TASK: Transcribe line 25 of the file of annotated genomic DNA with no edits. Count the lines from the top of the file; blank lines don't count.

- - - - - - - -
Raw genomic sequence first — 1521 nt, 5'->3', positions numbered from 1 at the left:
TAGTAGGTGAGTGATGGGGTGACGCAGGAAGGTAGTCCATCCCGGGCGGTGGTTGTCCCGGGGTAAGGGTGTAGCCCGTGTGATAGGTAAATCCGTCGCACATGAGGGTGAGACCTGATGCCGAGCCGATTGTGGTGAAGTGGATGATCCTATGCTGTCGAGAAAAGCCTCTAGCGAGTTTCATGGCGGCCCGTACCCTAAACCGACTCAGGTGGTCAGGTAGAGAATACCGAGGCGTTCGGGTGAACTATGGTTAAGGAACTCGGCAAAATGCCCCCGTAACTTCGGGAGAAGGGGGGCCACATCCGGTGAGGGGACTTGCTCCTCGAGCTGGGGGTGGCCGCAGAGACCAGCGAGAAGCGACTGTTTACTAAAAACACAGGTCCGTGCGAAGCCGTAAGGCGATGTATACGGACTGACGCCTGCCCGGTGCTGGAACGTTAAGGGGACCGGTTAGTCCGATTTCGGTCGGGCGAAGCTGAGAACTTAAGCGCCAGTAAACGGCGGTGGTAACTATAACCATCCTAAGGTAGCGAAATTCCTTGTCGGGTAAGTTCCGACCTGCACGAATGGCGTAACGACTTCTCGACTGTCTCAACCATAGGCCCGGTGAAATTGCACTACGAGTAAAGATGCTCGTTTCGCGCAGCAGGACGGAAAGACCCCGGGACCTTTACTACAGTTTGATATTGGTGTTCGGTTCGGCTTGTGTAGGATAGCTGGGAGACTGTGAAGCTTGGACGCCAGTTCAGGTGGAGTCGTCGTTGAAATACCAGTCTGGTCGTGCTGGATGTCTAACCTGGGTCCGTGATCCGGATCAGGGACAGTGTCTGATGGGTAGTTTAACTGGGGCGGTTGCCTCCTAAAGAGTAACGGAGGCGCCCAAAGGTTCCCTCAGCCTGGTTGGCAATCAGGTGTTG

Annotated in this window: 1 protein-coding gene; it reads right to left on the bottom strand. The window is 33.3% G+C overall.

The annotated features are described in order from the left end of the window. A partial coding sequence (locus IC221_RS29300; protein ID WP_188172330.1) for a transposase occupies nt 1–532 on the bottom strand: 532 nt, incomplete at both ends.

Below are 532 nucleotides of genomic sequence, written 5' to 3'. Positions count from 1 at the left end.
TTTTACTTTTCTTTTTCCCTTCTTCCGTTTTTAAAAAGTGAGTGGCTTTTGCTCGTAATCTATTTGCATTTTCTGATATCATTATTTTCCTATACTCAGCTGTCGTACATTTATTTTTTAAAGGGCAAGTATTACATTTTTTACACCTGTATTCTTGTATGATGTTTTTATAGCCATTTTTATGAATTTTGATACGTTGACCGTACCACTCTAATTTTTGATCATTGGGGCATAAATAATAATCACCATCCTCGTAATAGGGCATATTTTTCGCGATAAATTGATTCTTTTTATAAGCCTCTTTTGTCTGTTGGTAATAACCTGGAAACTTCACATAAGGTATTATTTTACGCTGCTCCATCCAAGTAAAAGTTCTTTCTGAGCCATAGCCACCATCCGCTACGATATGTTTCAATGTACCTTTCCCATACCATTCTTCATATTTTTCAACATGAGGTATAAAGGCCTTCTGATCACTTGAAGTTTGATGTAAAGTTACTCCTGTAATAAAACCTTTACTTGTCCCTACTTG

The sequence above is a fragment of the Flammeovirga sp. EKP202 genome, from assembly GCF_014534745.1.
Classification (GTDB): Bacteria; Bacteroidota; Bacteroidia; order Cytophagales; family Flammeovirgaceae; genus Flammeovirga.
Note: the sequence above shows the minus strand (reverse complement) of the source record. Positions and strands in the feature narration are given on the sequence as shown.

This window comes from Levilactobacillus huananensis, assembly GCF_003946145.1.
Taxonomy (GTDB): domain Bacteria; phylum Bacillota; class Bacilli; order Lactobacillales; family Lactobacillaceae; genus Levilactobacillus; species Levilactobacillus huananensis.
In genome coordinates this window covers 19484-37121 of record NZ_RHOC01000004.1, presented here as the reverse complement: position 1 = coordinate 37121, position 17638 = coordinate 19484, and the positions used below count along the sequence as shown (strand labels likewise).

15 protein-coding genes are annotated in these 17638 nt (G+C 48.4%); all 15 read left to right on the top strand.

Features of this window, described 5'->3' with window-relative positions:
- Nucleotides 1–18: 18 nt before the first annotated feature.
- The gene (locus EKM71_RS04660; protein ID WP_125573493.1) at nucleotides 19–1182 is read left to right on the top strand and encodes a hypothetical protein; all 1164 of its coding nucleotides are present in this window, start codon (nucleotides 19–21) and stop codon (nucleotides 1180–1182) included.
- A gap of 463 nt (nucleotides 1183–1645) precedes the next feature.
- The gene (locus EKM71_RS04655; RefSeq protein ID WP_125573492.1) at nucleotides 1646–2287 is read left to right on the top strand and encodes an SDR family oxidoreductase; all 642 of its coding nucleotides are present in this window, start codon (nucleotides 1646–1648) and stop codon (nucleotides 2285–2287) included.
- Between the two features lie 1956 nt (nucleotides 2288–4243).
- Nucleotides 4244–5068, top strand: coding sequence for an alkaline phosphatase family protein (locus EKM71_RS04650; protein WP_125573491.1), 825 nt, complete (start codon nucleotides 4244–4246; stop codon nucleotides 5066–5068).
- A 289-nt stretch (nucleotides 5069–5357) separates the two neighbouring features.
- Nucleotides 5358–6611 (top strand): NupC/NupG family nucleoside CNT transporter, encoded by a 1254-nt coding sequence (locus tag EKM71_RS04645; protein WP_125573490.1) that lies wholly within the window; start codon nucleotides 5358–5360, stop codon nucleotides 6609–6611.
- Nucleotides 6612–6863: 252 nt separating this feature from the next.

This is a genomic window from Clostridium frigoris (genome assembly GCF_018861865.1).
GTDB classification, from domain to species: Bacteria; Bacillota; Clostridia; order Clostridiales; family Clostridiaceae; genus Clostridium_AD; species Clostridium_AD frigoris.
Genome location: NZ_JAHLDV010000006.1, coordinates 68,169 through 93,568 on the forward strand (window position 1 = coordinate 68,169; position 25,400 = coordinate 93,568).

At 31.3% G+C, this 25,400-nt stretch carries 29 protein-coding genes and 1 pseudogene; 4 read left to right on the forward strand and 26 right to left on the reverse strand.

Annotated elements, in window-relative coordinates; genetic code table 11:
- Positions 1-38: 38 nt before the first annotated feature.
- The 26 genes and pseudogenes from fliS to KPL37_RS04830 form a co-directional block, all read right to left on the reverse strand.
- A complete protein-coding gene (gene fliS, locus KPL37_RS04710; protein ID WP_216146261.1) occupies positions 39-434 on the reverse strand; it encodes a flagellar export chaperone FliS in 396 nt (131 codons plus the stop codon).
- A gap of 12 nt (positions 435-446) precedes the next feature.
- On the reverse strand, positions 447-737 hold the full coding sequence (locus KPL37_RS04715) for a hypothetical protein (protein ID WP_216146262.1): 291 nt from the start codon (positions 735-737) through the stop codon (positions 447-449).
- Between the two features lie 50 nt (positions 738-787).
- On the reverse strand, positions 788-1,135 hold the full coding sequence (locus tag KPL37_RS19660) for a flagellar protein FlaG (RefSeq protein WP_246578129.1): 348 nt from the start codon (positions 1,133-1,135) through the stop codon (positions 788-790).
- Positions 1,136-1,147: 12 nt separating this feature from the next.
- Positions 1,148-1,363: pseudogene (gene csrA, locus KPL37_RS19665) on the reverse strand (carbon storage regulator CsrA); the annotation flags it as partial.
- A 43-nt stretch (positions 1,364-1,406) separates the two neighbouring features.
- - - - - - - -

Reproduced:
GTDB classification, from domain to species: Bacteria; Bacillota; Clostridia; order Clostridiales; family Clostridiaceae; genus Clostridium_AD; species Clostridium_AD frigoris.